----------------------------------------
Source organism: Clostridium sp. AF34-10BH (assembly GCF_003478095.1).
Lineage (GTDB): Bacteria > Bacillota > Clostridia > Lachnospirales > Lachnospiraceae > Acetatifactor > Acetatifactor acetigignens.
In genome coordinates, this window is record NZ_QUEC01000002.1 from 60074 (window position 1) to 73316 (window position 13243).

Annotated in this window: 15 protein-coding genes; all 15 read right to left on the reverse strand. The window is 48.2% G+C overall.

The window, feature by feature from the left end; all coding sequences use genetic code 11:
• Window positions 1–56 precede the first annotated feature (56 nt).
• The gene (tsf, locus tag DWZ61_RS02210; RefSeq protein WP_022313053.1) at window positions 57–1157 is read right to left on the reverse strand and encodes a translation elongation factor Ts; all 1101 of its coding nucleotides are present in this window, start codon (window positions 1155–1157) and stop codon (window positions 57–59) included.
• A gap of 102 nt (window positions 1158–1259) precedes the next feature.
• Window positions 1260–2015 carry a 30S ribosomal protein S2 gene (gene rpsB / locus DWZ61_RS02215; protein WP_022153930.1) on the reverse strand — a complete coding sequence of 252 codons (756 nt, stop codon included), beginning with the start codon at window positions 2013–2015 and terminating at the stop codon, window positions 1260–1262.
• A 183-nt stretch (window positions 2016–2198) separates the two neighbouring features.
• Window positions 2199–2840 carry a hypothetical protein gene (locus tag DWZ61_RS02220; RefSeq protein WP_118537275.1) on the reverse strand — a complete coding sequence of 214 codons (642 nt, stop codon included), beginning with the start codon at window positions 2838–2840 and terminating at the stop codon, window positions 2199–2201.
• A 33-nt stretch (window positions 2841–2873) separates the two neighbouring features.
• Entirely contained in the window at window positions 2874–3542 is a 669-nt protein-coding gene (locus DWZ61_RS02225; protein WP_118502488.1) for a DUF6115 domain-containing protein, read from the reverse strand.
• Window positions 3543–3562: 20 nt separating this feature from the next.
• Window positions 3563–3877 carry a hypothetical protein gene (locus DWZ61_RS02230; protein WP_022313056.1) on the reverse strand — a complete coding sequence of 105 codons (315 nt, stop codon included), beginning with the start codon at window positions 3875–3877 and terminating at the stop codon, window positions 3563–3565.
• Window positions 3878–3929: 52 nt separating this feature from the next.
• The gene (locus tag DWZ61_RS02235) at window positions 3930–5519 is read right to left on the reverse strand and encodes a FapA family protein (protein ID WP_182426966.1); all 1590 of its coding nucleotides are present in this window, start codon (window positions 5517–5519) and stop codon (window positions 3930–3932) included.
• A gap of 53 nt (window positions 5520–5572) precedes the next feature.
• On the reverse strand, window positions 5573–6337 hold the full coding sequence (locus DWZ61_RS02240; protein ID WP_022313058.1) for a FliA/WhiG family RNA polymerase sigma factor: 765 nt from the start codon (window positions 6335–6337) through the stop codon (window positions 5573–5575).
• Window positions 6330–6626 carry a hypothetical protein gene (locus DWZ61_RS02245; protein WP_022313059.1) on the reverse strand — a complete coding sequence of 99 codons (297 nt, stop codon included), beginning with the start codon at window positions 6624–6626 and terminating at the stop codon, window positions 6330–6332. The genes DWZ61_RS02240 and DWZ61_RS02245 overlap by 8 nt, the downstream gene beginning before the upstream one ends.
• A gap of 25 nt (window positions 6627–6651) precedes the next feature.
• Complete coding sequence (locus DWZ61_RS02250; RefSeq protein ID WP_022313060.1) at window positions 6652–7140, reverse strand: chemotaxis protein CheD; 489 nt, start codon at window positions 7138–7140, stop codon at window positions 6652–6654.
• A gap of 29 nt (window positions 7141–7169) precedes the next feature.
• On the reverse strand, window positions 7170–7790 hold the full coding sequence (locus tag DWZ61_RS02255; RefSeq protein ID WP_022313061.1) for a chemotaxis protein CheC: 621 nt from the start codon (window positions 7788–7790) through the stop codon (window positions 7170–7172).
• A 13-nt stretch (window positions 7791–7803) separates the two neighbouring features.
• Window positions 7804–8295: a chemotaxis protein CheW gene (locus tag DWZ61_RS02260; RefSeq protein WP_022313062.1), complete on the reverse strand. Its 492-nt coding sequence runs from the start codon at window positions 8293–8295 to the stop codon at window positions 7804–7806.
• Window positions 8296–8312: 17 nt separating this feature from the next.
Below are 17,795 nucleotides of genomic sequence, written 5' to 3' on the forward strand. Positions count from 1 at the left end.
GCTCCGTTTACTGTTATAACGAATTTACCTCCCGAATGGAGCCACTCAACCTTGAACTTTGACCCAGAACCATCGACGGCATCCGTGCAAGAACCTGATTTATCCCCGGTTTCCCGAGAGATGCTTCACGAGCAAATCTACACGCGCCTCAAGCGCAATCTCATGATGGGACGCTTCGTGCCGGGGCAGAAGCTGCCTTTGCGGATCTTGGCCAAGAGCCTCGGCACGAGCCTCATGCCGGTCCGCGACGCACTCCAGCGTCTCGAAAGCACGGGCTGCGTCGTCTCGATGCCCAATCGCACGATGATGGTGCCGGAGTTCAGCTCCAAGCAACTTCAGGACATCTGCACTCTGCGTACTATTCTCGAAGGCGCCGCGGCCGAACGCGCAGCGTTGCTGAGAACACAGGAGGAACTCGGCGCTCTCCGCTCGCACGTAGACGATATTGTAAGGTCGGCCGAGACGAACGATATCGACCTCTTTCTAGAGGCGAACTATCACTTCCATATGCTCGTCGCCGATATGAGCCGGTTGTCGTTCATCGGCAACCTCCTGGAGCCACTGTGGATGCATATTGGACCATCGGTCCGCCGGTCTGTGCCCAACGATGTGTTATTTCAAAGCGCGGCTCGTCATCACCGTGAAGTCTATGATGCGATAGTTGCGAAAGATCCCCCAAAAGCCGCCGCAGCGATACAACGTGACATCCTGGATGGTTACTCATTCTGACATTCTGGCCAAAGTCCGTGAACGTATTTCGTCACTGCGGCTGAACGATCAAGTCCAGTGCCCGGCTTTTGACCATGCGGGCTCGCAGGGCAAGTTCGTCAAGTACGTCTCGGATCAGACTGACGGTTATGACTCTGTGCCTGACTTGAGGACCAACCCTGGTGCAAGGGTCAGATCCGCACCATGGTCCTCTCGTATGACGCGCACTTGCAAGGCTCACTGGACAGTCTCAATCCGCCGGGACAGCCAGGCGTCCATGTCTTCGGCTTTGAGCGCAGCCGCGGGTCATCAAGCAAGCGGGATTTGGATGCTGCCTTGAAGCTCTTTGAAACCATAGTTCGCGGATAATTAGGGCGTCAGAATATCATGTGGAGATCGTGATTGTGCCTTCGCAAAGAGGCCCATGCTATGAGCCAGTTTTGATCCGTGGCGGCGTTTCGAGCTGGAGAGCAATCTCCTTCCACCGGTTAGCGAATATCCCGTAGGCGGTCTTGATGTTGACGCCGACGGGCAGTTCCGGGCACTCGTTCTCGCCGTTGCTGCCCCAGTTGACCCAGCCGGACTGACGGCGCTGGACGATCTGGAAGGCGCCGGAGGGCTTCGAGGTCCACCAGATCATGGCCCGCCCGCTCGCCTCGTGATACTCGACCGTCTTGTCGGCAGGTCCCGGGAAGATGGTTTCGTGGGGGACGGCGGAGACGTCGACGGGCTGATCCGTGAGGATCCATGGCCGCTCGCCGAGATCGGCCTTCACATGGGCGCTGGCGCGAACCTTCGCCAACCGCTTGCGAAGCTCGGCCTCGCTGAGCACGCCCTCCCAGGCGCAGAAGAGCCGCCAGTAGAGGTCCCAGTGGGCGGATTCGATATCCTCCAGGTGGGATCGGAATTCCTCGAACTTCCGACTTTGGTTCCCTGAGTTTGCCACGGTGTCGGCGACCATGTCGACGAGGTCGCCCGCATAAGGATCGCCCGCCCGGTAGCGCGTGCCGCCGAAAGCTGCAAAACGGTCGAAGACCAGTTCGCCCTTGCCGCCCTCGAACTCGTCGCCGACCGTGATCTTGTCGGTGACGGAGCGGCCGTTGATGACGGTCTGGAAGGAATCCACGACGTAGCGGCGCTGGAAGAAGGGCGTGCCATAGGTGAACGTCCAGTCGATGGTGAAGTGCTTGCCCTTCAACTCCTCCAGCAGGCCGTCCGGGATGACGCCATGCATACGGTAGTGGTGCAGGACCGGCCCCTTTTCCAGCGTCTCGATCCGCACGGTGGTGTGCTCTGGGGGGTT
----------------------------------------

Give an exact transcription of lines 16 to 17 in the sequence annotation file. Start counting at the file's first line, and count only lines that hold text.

• Window positions 3878–3929: 52 nt separating this feature from the next.
• The gene (locus tag DWZ61_RS02235) at window positions 3930–5519 is read right to left on the reverse strand and encodes a FapA family protein (protein ID WP_182426966.1); all 1590 of its coding nucleotides are present in this window, start codon (window positions 5517–5519) and stop codon (window positions 3930–3932) included.